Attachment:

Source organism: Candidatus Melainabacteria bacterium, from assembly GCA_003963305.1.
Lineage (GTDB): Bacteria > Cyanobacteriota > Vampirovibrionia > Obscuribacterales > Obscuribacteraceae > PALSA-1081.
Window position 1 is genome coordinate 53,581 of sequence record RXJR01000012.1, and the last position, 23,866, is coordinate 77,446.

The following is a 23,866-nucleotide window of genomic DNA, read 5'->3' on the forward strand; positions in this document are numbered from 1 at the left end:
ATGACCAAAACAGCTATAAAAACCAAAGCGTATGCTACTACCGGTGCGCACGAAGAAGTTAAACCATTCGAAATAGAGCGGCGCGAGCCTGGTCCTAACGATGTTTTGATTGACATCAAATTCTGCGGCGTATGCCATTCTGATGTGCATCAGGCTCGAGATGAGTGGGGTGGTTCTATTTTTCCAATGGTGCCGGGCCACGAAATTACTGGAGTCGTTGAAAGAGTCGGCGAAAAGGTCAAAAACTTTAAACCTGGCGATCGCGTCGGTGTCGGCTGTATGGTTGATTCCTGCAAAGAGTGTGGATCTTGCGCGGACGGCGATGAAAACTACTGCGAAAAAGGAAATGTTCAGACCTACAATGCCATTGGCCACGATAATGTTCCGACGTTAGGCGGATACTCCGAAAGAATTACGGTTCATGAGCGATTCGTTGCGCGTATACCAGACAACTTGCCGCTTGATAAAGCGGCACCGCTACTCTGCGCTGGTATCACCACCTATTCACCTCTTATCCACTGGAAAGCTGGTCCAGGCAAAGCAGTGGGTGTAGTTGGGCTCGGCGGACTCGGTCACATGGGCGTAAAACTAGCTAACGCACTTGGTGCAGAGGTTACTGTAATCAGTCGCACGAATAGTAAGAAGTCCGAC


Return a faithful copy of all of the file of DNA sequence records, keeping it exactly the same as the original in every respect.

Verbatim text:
Source organism: Candidatus Melainabacteria bacterium, from assembly GCA_003963305.1.
Lineage (GTDB): Bacteria > Cyanobacteriota > Vampirovibrionia > Obscuribacterales > Obscuribacteraceae > PALSA-1081.
Window position 1 is genome coordinate 53,581 of sequence record RXJR01000012.1, and the last position, 23,866, is coordinate 77,446.

The following is a 23,866-nucleotide window of genomic DNA, read 5'->3' on the forward strand; positions in this document are numbered from 1 at the left end:
ATGACCAAAACAGCTATAAAAACCAAAGCGTATGCTACTACCGGTGCGCACGAAGAAGTTAAACCATTCGAAATAGAGCGGCGCGAGCCTGGTCCTAACGATGTTTTGATTGACATCAAATTCTGCGGCGTATGCCATTCTGATGTGCATCAGGCTCGAGATGAGTGGGGTGGTTCTATTTTTCCAATGGTGCCGGGCCACGAAATTACTGGAGTCGTTGAAAGAGTCGGCGAAAAGGTCAAAAACTTTAAACCTGGCGATCGCGTCGGTGTCGGCTGTATGGTTGATTCCTGCAAAGAGTGTGGATCTTGCGCGGACGGCGATGAAAACTACTGCGAAAAAGGAAATGTTCAGACCTACAATGCCATTGGCCACGATAATGTTCCGACGTTAGGCGGATACTCCGAAAGAATTACGGTTCATGAGCGATTCGTTGCGCGTATACCAGACAACTTGCCGCTTGATAAAGCGGCACCGCTACTCTGCGCTGGTATCACCACCTATTCACCTCTTATCCACTGGAAAGCTGGTCCAGGCAAAGCAGTGGGTGTAGTTGGGCTCGGCGGACTCGGTCACATGGGCGTAAAACTAGCTAACGCACTTGGTGCAGAGGTTACTGTAATCAGTCGCACGAATAGTAAGAAGTCCGAC